Understanding the Blue Whale Game’s Teen Appeal
The tragic death of 14-year-old Manpreet Singh, of Mumbai, has stirred up concern around the Blue Whale Game, an online ‘game’ in which young people must complete escalating tasks from an administrator that culminates in an instruction to commit suicide. It’s important to note that police have repeatedly said there is to date no evidence linking Singh’s death to the game (also known as the Blue Whale Challenge), but understandably, parents are still concerned by the game’s spectre. Yet, what is getting lost – amid hasty and ultimately untenable calls for stricter cyber security from the government and more vigilance by parents – is why teens might be drawn to a game like this in the first place.
Teens have a developmental drive to feel a sense of belonging, agency, and autonomy. When they achieve this, their brain rewards them with a powerful release of dopamine, the ‘happy hormone.’ Fitting in, being a part of something, being recognized by others, taking risks – these things make us all feel good, but they make teens feel especially good; the levels of dopamine in our bodies are highest in the teen years, the need for reward and validation strongest – and their counterparts, rejection and unhappiness, feel most intense. This the biological backdrop to the stereotypical moody teen, but it also explains why a young person might be drawn to something like the Blue Whale Game. With its clear challenge-accomplishment-reward structure, it’s a straightforward path for teens to feel good about themselves. The validation they receive from the administrator, and the recognition and, perhaps, admiration they receive from peer ‘players’ as they progress through increasingly dangerous challenges, feeds their most basic developmental needs.
It also allows teens an element of control over their lives. Purpose and agency are difficult to come by in the teen years; just as teens start to yearn for autonomy, parents and schools are often cracking down hardest, telling teens what to do, how to do it, and what not to do. Something like the Blue Whale Game, at least from a teen’s perspective, offers them clear meaning and control: The purpose is to complete/win the ‘game’; whether they do so or not is entirely up to the decisions and actions they take. (An adult with a mature brain can recognize the unhealthy power dynamics of an administrator who ‘assigns’ tasks; a teen brain may not.)
The potential danger lies in the fact that the teen brain is still developing. The part of the brain – the prefrontal cortex – that will enable them to stop, think critically, consider consequences and put on the brakes – won’t fully develop until their mid-20s. Physically, biologically, mentally – teens are only so-so at understanding that they’re not invincible, the consequences of some actions are permanent, and their actions have an impact on others. Which means they are vulnerable to making bad choices, whether it’s within the Blue Whale paradigm, or scenarios with more benign consequences.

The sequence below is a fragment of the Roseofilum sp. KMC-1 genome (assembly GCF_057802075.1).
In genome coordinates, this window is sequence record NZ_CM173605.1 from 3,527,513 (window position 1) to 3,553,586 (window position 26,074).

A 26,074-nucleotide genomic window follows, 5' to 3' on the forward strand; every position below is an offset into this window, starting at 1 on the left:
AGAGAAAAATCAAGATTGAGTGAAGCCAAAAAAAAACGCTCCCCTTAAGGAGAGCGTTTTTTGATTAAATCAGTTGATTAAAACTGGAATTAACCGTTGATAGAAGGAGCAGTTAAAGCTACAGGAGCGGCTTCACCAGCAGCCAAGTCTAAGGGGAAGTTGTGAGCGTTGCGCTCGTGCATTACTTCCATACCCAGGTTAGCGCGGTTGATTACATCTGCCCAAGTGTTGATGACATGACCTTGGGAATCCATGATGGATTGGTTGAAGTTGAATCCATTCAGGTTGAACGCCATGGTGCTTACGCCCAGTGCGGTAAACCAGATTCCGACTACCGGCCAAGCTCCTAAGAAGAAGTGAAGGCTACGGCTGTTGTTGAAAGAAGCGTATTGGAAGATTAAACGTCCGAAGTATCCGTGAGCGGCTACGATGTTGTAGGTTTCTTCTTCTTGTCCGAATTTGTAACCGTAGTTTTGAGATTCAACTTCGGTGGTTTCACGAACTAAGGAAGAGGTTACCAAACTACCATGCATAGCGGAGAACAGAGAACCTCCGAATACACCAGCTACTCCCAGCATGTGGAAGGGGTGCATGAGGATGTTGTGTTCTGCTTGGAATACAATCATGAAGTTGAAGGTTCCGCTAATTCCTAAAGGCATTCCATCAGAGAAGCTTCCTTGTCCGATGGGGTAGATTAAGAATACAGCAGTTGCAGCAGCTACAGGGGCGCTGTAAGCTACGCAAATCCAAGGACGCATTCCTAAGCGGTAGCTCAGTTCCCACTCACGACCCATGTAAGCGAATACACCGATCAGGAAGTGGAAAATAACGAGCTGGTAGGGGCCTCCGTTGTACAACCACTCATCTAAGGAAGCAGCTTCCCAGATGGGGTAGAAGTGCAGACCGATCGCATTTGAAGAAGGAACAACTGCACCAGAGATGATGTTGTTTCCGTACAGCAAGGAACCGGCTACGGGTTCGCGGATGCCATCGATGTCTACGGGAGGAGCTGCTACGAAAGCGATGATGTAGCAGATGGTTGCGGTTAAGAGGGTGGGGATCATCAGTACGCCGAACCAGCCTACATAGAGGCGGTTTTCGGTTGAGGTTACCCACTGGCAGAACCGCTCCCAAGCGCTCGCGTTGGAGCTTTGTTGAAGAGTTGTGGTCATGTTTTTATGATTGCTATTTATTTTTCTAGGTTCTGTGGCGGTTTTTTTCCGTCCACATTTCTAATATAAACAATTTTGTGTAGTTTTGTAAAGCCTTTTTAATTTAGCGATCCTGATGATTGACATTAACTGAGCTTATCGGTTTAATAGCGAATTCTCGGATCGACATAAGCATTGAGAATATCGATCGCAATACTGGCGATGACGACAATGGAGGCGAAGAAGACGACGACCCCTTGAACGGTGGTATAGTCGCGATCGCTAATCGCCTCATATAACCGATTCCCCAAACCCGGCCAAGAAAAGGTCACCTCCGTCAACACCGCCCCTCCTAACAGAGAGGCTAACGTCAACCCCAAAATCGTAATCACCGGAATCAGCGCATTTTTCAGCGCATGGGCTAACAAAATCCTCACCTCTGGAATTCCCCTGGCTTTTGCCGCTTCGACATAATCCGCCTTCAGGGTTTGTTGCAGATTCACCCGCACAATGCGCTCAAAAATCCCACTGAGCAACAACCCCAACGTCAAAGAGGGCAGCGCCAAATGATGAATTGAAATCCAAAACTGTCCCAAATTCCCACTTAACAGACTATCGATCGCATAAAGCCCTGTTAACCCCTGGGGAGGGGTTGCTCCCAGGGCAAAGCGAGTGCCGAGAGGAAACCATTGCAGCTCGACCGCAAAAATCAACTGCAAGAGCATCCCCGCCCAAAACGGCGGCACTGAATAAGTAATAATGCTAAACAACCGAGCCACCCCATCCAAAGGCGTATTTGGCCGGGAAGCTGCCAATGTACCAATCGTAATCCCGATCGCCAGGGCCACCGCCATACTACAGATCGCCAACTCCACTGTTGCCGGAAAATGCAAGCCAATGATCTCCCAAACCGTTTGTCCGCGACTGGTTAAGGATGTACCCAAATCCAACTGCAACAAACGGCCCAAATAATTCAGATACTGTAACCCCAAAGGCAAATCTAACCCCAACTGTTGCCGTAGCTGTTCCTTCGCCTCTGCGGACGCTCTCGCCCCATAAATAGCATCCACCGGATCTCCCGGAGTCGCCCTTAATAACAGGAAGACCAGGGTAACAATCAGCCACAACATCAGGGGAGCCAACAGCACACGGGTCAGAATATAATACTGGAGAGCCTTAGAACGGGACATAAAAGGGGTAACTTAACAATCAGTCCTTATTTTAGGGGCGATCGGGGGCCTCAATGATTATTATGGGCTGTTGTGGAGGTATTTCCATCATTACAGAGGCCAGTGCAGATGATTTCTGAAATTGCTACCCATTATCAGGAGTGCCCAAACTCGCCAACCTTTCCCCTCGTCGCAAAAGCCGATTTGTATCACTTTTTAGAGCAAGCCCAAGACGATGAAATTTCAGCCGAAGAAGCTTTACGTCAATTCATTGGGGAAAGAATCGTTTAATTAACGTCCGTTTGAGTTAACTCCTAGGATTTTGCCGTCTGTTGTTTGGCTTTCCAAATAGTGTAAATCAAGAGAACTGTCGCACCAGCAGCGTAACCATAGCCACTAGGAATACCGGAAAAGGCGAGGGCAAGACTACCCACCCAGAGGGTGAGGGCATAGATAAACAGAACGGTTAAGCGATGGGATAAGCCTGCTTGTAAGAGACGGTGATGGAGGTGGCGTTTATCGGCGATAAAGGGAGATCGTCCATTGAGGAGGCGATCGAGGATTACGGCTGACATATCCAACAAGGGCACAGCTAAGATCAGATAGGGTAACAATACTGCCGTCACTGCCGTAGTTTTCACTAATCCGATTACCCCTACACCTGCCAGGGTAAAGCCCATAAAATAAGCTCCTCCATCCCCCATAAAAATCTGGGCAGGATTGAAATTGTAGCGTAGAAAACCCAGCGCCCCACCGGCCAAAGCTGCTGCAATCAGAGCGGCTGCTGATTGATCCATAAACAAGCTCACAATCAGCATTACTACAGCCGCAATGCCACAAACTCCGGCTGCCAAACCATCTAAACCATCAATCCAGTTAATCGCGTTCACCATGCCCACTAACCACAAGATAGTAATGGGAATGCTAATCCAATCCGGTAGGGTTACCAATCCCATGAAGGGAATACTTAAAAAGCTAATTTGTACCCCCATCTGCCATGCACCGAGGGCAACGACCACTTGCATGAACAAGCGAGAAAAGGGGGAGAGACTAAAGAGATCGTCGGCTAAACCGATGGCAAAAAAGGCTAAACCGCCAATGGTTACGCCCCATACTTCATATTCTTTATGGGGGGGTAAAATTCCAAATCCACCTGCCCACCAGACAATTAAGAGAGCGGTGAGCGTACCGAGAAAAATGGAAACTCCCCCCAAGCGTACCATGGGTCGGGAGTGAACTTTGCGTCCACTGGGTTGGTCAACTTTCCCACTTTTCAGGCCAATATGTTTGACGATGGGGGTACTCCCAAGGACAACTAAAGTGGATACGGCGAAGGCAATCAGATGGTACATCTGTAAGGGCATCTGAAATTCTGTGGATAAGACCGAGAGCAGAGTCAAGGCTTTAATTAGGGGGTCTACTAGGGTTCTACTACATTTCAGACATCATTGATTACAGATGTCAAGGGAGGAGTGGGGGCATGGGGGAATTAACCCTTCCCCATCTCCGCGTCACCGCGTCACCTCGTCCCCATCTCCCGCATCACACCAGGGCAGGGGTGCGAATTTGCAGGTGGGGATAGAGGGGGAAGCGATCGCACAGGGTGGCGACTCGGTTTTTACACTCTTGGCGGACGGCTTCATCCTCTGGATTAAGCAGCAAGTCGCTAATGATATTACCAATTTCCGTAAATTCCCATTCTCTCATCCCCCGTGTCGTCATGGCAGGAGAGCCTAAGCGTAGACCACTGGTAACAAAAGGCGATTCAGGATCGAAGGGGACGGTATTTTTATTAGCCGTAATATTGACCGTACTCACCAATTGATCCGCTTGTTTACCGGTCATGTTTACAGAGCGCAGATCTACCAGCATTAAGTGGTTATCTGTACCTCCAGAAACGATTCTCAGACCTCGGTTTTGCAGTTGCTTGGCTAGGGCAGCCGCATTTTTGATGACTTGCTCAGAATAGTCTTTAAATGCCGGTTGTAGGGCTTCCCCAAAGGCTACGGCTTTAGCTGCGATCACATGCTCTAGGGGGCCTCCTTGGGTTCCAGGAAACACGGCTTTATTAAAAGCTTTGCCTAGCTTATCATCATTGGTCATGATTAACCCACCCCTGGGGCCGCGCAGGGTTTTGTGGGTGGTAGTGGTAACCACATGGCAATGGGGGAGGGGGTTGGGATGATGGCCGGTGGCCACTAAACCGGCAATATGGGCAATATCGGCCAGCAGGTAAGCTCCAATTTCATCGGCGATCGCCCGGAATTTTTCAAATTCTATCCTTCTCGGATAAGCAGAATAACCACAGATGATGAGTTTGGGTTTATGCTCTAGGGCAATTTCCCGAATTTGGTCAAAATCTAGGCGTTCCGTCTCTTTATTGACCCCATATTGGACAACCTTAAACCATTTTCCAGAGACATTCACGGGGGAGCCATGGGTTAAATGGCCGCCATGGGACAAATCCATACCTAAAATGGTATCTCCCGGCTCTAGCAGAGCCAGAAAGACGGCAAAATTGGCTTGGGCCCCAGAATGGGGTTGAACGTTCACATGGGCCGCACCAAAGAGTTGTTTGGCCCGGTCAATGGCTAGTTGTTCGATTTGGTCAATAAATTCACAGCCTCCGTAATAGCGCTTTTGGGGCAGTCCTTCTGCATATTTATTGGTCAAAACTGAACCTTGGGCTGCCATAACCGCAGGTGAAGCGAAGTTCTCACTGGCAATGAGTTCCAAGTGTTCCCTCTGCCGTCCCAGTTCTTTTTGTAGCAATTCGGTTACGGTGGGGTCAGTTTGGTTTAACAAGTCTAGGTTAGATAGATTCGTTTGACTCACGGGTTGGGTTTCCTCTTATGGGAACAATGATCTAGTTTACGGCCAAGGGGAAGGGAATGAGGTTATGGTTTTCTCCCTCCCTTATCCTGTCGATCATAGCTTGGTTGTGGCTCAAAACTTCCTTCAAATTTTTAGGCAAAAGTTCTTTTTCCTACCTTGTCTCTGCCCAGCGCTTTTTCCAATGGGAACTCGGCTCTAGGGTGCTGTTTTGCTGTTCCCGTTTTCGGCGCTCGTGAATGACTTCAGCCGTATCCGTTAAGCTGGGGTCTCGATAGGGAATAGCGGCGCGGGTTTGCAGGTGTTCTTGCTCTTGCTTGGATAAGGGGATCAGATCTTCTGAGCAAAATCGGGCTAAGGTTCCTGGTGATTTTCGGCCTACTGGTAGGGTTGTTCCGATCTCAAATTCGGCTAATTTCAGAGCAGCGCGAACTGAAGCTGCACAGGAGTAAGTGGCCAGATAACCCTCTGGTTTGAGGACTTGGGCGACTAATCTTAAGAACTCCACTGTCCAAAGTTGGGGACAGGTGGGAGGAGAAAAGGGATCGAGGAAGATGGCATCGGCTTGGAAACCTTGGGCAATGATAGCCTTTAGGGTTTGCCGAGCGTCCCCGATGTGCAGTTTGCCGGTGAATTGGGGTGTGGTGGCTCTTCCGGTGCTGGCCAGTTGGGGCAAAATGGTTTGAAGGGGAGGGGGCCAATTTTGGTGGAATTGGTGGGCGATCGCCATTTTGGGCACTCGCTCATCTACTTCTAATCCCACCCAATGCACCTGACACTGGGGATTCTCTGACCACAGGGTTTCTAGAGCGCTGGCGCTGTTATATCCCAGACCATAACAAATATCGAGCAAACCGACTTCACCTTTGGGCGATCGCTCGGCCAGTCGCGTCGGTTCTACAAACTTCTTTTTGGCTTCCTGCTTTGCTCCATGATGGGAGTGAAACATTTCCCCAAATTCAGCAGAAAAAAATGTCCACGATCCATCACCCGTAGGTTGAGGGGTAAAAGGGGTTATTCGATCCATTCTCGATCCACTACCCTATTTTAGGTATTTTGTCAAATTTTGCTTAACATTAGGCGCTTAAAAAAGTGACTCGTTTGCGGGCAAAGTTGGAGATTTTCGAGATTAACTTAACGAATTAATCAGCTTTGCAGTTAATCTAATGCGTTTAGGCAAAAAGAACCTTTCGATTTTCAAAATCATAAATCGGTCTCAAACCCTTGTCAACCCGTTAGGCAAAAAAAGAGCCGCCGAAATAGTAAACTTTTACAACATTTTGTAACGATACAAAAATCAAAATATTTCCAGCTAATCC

But what makes teens so susceptible is also the very ray of light parents are looking for: Teens may not be able to always evaluate consequences,but they can improve given opportunities and support from parents. Until their brains are fully mature, and the rational part of the brain balances out the risk-and-reward-seeking part, teens learn responsible behavior through practice, and guidance from their role models: parents.
The answer to how to protect teens from the Blue Whale Challenge and other dangerous and appealing situations doesn’t lie in imposing more and more severe limitations and monitoring on teens. Part of this developmental stage is that teens will naturally look to circumvent such limitations, and where we block one online challenge, another will appear in its place.
Parents should instead be looking to empower teens to exercise their own judgment, within the boundaries parents have set for them. Practicing rational decision-making, and weighing consequences with a parent’s support and supervision, is the only way for teens to develop these skills for the next time they face the allure of risky activity on their own.
Unfortunately, this is not the quick-fix reaction society looks for when threats like the Blue Whale Game emerge, but it’s the only thing that actually works. This effort starts in the preteen years. Parents need to set reasonable boundaries on behaviour and help preteens find outlets for social connectedness and purpose – outlets beyond academics. Parents also need to talk to kids about being good digital citizens – about thinking critically about the news, and ‘communities’ they stumble onto online. We also need to actively pursue kids’ opinions and thoughts – and listen with an open mind when they share them. Teens who feel heard, valued and respected at home are less likely to pursue those feelings from external – and potentially dangerous – sources.
Teen suicide is tragic whenever and however it happens. But if we want to prevent it, the answer is not to clamp down in a furor of authoritarian panic. The only way to prevent teens from participating in dangerous online activity is to try to understand why it might appeal to them, what they might be getting out of it – and how we can give them the same feelings of validation, respect, and independence in healthier ways.